The rise of big tech has called upon governments to answer difficult questions: mainly, to what extent does the internet require regulation? What is the line between freedom of speech and cybercrimes? This is a discussion being deliberated across the world, and governments all over are having to strike a delicate balance between governance and freedoms regarding the internet.

It is doubtful that this line is being maintained in Pakistan, however, with the Pakistan Telecommunication Authority (PTA)’s recent policy. PTA made it mandatory for customers to register Virtual Private Networks (VPNs) with telecom authorities. This means that users will be unable to browse the web using encryption software without registration after June 30.

PTA has justified the requirement by stating that it is partly to promote legal ICT services/business in Pakistan and the safety of telecom users. Those using VoIP and VPNs for terminating illegal traffic caused loss to the exchequer by avoiding applicable taxes. While this explanation does make sense, it is important that PTA also weigh the heavy costs that come with this move. There are very legitimate reasons for the use of VPNs, which include ensuring privacy and anonymity on local servers; many businesses use it to protect sensitive information, including account numbers and passwords. This requirement would be a further hassle to the ease of doing business.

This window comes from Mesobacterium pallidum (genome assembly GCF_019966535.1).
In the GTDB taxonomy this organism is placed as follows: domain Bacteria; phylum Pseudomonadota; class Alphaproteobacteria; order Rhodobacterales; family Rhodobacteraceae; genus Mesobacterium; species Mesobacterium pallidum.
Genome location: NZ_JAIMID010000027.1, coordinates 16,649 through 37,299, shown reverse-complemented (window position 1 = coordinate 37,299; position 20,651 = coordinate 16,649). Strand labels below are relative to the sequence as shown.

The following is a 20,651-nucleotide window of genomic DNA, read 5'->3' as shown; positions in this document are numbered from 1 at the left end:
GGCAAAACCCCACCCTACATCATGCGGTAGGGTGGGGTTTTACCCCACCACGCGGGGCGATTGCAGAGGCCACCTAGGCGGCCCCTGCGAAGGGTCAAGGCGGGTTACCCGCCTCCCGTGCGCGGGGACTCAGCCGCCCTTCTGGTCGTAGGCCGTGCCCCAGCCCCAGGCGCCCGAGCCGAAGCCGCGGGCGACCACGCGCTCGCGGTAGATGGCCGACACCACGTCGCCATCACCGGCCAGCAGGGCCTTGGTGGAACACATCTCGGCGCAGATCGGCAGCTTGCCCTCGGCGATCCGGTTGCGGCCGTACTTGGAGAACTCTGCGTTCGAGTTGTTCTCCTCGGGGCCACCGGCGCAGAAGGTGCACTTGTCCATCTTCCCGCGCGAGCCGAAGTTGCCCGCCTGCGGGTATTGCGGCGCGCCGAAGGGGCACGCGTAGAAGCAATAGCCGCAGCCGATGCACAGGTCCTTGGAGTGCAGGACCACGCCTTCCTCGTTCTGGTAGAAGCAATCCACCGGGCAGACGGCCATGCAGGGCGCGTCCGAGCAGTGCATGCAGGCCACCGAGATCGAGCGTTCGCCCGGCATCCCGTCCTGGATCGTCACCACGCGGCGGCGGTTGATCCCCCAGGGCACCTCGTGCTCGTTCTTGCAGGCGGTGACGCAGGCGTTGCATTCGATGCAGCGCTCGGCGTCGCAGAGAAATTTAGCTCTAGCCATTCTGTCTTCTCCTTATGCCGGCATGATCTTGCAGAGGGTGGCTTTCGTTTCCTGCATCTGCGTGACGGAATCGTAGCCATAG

Not only this, but the mandatory registration is a step towards curtailing privacy in an environment which is already dangerously close to surveillance. The debate on data privacy in Pakistan has yet to begin properly. Security should not only be the angle that the government should approach the Internet with. The use of VPNs for protection against insecure networks and as a means to protect your own data and fool advertisers cannot be overstated. Registering VPNs and adding a whole new means of regulations and red tape is tantamount to banning them almost.

The government needs to decide who it is governing the Internet for. Is it only a means to monitor citizens online and allow for businesses to use the web as a large marketplace that also allows for advertising – or is cyberspace a realm where netizens can choose to exercise their rights and liberties freely, and be safe in the knowledge that the state will protect their interests at all costs?